Here is this week’s issue of AgFax Peanuts, sponsored by Arysta LifeScience.
Sclerotinia and leaf spot are apparent in some Oklahoma and Texas fields. Pythium and rhizoctonia pod rot are turning up on a more limited basis.
Irrigation remains in full swing over the Southwest, where hot, dry weather has finally caught up to growers. Peanuts remain about two weeks late in some areas, so a warm September will be needed to finish things out. Weeds remain an issue in south Texas.
Some digging in Valencias could start within the week on the far west side of West Texas. See comments by Justin Tuggle.
Oklahoma will hold a peanut and cotton field day at the Fort Cobb research station on September 24, starting at 4 p.m. Topics will include peanut hull blasting and maturity assessment, along with cotton weed management. Field tours begin at 5:30 p.m. Call 405-743-7968 for more info.
Harvest continues to expand a bit in the Southeast, although the big push will begin after Labor Day. So far, digging has started in south Alabama, Florida, parts of Georgia and a little in South Carolina.
Worms remain active in tje Southeast and treatments continue. The lineup includes soybean loopers, velvetbean caterpillars and armyworms. Lesser cornstalk borers have taken a toll in some drought-stressed parts of the countryside, especially in South Carolina. Spider mites have become more apparent in the Southeast and some treatments have gone out in the last week.
White mold is still making itself known in the Southeast.
Brandon Phillips, Phillips Ag Services, LLC, Fitzgerald, Georgia: “We’ve blasted some peanuts planted around April 14-15 and those will be dug in the next day or two (from 8/31). Very few fields were planted that early. We mostly started around May 4-5, so those are around 120 days. We’ll blast some of those late this week or early next week. What we’ve blasted so far are pointing to 140 to 150 days.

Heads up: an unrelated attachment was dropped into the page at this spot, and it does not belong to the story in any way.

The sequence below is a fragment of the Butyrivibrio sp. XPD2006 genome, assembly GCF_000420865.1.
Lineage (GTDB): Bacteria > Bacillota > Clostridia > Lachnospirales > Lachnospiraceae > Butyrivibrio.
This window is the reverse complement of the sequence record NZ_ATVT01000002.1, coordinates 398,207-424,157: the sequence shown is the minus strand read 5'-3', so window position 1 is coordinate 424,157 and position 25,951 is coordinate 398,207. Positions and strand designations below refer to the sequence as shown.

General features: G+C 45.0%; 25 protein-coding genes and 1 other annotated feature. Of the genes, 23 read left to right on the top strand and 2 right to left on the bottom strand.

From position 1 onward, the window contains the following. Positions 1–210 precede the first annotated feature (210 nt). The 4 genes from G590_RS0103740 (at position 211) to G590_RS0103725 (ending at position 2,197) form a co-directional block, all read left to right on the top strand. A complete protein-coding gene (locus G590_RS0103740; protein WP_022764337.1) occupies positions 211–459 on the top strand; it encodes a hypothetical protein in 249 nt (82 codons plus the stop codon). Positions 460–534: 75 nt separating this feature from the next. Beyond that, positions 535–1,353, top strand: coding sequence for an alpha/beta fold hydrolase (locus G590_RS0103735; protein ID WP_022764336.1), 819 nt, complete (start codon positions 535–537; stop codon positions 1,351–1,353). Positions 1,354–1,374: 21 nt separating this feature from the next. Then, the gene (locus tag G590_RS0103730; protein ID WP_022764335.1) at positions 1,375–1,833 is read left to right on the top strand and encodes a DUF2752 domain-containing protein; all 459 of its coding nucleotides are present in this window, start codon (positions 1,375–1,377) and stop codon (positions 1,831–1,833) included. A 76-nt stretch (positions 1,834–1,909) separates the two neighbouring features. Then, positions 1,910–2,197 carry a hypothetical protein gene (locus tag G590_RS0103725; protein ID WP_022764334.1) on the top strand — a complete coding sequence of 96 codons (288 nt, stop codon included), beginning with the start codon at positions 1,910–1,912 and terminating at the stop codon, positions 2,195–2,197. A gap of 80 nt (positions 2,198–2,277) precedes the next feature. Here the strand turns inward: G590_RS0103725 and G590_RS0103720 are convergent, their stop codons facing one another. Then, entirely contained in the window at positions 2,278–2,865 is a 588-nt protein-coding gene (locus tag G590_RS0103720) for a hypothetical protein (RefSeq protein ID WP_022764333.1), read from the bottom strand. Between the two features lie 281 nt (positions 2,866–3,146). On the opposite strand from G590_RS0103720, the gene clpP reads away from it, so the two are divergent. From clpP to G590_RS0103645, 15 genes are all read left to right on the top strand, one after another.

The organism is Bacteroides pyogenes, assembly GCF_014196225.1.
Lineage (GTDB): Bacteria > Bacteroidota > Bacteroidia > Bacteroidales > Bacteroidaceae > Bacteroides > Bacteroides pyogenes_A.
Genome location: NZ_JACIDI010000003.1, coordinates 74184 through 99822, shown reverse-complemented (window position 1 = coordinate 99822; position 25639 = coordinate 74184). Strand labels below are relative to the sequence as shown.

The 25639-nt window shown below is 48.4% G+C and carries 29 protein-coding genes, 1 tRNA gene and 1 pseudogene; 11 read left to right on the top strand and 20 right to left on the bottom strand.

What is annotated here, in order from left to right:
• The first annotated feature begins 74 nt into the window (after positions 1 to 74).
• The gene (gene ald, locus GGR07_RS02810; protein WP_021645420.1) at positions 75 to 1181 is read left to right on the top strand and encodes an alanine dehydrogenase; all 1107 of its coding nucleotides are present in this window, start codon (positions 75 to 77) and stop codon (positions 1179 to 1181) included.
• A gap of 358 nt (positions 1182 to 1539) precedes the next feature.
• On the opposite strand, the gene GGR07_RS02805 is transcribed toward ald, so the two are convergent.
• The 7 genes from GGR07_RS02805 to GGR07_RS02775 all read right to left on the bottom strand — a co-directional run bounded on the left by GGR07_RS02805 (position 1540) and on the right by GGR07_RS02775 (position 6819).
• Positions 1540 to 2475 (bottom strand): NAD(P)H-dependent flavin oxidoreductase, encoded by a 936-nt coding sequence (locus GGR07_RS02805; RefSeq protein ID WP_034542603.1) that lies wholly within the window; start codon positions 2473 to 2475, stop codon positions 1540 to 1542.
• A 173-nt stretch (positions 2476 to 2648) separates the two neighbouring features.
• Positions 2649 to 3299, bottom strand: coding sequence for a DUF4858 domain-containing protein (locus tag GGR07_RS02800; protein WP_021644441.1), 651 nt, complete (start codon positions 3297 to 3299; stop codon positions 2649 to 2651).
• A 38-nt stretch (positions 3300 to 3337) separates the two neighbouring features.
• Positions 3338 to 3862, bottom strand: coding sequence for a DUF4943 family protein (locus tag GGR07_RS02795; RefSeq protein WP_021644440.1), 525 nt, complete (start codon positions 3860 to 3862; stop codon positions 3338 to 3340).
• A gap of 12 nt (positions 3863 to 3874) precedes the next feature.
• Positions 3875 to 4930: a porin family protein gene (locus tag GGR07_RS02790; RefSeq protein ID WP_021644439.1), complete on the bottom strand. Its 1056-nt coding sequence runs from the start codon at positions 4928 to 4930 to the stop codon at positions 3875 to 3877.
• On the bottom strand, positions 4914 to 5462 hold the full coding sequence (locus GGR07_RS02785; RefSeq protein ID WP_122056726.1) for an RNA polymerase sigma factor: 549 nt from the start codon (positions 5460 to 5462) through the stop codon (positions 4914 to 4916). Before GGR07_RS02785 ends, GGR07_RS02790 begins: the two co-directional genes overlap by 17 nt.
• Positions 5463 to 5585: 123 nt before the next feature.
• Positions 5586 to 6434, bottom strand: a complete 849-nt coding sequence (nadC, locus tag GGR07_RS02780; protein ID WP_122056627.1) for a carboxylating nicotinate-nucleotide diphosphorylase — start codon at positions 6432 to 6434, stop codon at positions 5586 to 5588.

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“White mold is still an issue. We’ve gotten a little tighter on fungicides in the last two to three weeks and are now on a 10-day schedule. We had two inches of rain over the weekend (8/29-30) and are still being aggressive with 120-day peanuts and have backed up the interval to 7 days on some fields. The last time we had them that tight was three or four years ago. We’ve got situations where the weather and vine conditions are conducive to white mold, and we don’t want to lose part of the crop to above- or below-ground white mold.
“We’re through spraying worms in peanuts. Soybean loopers and velvetbean caterpillars have fallen by the wayside. Very few fields weren’t treated at least once for worms. Less than 1% were treated twice. A couple of growers stayed on a preventive Dimilin program and piggybacked it 2 or 3 times with fungicide, and they didn’t have to treat worms.”
Jaime Lopez, Texas A&M AgriLife Extension Agent, Frio County: “Peanuts are still being irrigated and we’re still seeing an increase in weed pressure. Some crews are in the peanuts, but the majority of the crop has a good canopy. Most of our peanuts are runners. We still hope to start digging about the first week of October. No disease pressure is evident.”
Michael Mulvaney, Cropping Systems Specialist, University of Florida, Western Panhandle: “We’re gearing up for harvest in this area. I’ve heard that a limited amount of digging has started but have not seen any, myself. White mold is starting to get more widespread. If we’re not getting much rain then we’re not moving fungicides down to where they need to be for control. At this point a better option might be to spray at night when peanut leaves are folded up, which should open more space to get the material down to the crown.”